Wednesday, September 14, 2011

Men Of War #1 - A Review

Looking at Men Of War #1, I find myself wondering why the big comic book companies haven’t tried to revive the War Comic genre before now. I don’t mean books like Captain America or G.I. Joe – I’m talking about an honest-to-goodness War Comic, centering upon real soldiers in realistic combat situations.

An anthology series by design, this premiere issue gives us two stories. The first updates DC Comics’ most famous soldier hero – Sgt. Rock – for the modern day by introducing us to Joseph Rock. Grandson of the original Sgt. Frank Rock, Joe is a Corporal, repeatedly denied promotion due to a series of discipline problems. Joseph Rock is recruited for a special covert action, due to the actions of another Sergeant who sees something in the young man. Suffice it to say, Joseph is called upon to live up to that reputation by story’s end. The second, much shorter story, centers upon a team of Navy Seals.

For the genre, the writing here is above par. There’s not a lot of depth to the characters but there doesn’t need to be. Is Joesph Rock’s continual self-sabotage of his career an effort to avoid comparison to his famous grandfather or does he fear that he will not be able to live up to that legacy? The story doesn’t tell us and damned if he’ll ever discuss it. He is not that sort of man, to open up about such things. The Navy Seals are more developed, with our main protagonists – Ice and Tracker – being established as two men who disagree on much, but still respect one another for what little they have in common.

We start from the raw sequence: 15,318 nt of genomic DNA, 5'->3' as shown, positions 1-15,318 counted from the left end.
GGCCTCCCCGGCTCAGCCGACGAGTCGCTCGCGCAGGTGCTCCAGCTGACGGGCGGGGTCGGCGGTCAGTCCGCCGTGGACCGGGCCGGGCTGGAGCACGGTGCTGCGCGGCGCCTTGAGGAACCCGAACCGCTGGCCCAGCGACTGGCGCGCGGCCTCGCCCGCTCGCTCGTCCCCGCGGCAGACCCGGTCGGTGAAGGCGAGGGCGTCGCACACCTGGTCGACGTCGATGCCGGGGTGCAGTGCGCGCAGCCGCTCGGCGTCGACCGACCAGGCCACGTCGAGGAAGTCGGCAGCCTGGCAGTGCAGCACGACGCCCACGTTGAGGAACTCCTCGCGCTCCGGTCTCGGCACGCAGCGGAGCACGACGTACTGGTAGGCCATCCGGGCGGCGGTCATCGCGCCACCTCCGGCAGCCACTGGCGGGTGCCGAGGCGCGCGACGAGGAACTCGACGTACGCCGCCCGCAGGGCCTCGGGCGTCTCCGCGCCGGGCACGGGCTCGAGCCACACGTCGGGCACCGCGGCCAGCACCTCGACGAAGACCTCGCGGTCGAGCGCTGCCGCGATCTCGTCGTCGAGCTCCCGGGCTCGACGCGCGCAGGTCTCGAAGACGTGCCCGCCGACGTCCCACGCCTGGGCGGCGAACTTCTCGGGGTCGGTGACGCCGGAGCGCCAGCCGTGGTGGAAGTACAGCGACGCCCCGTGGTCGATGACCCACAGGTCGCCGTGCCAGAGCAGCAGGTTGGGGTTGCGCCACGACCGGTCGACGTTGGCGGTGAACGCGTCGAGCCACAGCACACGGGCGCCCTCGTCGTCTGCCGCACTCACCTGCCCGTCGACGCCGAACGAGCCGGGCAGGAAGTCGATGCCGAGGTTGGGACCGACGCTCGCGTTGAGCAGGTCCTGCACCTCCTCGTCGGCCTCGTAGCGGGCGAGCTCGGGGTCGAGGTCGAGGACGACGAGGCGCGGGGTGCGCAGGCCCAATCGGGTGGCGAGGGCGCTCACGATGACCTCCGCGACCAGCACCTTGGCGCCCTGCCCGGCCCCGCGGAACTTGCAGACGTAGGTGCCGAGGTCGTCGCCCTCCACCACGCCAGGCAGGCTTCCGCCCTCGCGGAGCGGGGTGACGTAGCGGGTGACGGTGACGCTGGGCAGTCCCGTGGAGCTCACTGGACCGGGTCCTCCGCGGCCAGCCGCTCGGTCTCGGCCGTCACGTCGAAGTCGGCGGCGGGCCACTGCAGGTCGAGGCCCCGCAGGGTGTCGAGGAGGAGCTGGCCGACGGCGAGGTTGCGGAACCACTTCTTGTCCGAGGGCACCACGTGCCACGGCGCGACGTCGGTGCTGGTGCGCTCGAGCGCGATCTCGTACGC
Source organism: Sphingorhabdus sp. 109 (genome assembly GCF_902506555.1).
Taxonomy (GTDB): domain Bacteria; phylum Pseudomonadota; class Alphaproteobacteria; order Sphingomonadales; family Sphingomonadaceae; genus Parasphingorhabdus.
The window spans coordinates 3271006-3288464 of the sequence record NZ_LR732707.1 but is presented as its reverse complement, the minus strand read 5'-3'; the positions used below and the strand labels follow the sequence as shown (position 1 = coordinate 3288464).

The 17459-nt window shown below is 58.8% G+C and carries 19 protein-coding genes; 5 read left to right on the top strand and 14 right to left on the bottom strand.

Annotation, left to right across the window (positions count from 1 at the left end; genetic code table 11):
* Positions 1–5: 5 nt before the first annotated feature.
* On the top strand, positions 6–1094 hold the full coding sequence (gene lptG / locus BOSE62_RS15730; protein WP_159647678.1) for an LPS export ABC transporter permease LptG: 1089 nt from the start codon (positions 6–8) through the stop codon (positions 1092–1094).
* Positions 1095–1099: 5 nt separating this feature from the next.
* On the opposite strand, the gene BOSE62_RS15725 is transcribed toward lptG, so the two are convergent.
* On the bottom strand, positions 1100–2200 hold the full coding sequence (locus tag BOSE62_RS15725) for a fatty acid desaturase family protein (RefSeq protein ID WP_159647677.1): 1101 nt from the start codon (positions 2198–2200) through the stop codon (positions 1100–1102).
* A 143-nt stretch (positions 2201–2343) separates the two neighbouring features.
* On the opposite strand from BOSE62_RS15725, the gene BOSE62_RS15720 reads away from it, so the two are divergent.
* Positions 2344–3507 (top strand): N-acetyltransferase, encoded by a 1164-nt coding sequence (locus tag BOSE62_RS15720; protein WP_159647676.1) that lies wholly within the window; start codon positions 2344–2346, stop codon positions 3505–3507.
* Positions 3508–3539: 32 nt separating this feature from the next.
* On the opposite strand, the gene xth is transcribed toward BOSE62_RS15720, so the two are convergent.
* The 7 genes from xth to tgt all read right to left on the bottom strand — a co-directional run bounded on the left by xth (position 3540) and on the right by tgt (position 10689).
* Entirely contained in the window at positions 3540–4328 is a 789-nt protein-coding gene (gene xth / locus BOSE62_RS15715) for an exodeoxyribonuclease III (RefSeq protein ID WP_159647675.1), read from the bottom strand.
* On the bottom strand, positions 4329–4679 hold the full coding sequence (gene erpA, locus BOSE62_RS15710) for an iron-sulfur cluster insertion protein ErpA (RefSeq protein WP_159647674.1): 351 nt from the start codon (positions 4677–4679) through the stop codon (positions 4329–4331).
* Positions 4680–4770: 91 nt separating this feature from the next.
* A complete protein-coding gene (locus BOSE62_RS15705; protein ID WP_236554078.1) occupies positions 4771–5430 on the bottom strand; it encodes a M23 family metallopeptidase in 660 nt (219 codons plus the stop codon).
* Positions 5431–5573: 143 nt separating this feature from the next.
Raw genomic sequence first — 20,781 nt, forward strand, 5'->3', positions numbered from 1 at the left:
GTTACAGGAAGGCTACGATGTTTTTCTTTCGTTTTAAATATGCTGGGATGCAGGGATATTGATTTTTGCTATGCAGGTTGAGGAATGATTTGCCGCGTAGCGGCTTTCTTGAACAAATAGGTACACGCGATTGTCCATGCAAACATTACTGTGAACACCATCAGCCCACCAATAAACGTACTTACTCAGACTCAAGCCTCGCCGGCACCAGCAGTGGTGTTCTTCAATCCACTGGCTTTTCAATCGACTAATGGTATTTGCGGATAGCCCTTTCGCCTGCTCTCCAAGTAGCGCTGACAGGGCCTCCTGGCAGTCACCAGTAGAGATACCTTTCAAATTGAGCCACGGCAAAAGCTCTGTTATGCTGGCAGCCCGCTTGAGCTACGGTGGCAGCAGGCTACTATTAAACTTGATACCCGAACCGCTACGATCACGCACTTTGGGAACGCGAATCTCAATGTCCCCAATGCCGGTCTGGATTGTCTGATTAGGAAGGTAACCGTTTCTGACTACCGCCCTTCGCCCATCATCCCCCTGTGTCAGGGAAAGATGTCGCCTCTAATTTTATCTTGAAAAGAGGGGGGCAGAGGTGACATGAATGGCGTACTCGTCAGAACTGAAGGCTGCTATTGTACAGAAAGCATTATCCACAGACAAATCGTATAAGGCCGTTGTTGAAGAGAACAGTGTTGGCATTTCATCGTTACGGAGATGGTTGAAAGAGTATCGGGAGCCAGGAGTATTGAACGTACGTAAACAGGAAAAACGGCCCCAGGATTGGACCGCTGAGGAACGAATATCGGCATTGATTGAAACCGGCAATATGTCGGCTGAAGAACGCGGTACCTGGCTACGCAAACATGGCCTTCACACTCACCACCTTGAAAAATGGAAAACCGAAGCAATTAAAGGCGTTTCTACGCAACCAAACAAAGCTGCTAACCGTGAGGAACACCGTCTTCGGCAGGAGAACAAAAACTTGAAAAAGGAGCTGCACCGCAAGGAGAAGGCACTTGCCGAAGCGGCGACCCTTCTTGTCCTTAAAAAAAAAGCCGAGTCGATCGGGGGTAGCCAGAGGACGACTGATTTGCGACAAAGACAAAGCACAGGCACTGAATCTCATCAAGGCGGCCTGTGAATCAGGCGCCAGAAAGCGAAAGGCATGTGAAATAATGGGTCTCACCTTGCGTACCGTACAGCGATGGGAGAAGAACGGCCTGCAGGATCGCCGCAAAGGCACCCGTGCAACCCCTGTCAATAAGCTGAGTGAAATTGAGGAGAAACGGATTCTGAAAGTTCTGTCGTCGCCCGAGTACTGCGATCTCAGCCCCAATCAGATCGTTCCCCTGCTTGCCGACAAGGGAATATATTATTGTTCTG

The artwork is a mixed bag. The artwork for the Sgt. Rock story is stylistically appropriate to the genre, by which I mean it is as gritty and ugly as War itself. What really sells this story is the coloring. The people and the backgrounds are, for the most part, painted in muted grays with the only vibrant colors being the red and yellow glow of fire and the green of the world seen through a pair of night-vision goggles. It is a choice that works well. By contrast, the Navy Seal story is more traditionally colored, with lots of tan and browns. Many of the panels in this story lack a background, with the vast majority of the panels merely showing the soldiers in-close up, making it difficult to tell the individual characters apart in the scenes with more than two soldiers talking.

Out of all of the DC New 52 titles thus far, this one has been the hardest for me to review objectively. I’m a long-haired hippie peacenik and damn proud of it. I’m missing whatever part of the Y-chromosome is responsible for instilling a love of war movies. I prefer Errol Flynn to John Wayne. To speak plainly, I’m not the target audience for this book. But I think those of you who ARE the target audience of this book – you manly men who like your heroes simple and your stories ground in realism – YOU will love this book.

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